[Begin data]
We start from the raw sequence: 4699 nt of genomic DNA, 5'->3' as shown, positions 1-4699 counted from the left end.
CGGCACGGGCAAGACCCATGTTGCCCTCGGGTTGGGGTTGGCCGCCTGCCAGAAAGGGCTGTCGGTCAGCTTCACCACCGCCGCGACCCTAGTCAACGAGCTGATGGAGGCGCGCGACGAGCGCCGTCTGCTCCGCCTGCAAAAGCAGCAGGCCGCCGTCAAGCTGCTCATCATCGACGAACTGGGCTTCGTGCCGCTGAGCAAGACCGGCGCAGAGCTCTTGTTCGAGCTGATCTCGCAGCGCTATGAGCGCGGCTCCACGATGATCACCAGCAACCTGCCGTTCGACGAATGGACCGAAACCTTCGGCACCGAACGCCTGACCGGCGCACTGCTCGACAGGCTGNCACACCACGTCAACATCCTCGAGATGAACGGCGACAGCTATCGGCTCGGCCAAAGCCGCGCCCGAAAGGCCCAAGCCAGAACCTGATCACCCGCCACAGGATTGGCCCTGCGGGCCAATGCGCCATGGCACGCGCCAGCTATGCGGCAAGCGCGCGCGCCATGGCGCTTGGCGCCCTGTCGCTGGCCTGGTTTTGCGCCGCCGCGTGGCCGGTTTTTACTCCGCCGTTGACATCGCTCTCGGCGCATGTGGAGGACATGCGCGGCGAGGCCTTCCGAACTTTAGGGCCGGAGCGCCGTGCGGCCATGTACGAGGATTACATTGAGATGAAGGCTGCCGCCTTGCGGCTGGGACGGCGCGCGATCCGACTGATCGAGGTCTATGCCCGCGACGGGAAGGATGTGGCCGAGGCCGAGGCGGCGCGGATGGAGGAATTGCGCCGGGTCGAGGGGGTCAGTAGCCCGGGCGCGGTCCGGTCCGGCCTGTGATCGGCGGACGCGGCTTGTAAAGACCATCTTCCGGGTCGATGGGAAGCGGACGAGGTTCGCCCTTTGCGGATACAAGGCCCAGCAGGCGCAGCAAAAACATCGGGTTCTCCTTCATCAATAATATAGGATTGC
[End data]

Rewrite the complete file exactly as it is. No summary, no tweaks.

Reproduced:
We start from the raw sequence: 4699 nt of genomic DNA, 5'->3' as shown, positions 1-4699 counted from the left end.
CGGCACGGGCAAGACCCATGTTGCCCTCGGGTTGGGGTTGGCCGCCTGCCAGAAAGGGCTGTCGGTCAGCTTCACCACCGCCGCGACCCTAGTCAACGAGCTGATGGAGGCGCGCGACGAGCGCCGTCTGCTCCGCCTGCAAAAGCAGCAGGCCGCCGTCAAGCTGCTCATCATCGACGAACTGGGCTTCGTGCCGCTGAGCAAGACCGGCGCAGAGCTCTTGTTCGAGCTGATCTCGCAGCGCTATGAGCGCGGCTCCACGATGATCACCAGCAACCTGCCGTTCGACGAATGGACCGAAACCTTCGGCACCGAACGCCTGACCGGCGCACTGCTCGACAGGCTGNCACACCACGTCAACATCCTCGAGATGAACGGCGACAGCTATCGGCTCGGCCAAAGCCGCGCCCGAAAGGCCCAAGCCAGAACCTGATCACCCGCCACAGGATTGGCCCTGCGGGCCAATGCGCCATGGCACGCGCCAGCTATGCGGCAAGCGCGCGCGCCATGGCGCTTGGCGCCCTGTCGCTGGCCTGGTTTTGCGCCGCCGCGTGGCCGGTTTTTACTCCGCCGTTGACATCGCTCTCGGCGCATGTGGAGGACATGCGCGGCGAGGCCTTCCGAACTTTAGGGCCGGAGCGCCGTGCGGCCATGTACGAGGATTACATTGAGATGAAGGCTGCCGCCTTGCGGCTGGGACGGCGCGCGATCCGACTGATCGAGGTCTATGCCCGCGACGGGAAGGATGTGGCCGAGGCCGAGGCGGCGCGGATGGAGGAATTGCGCCGGGTCGAGGGGGTCAGTAGCCCGGGCGCGGTCCGGTCCGGCCTGTGATCGGCGGACGCGGCTTGTAAAGACCATCTTCCGGGTCGATGGGAAGCGGACGAGGTTCGCCCTTTGCGGATACAAGGCCCAGCAGGCGCAGCAAAAACATCGGGTTCTCCTTCATCAATAATATAGGATTGC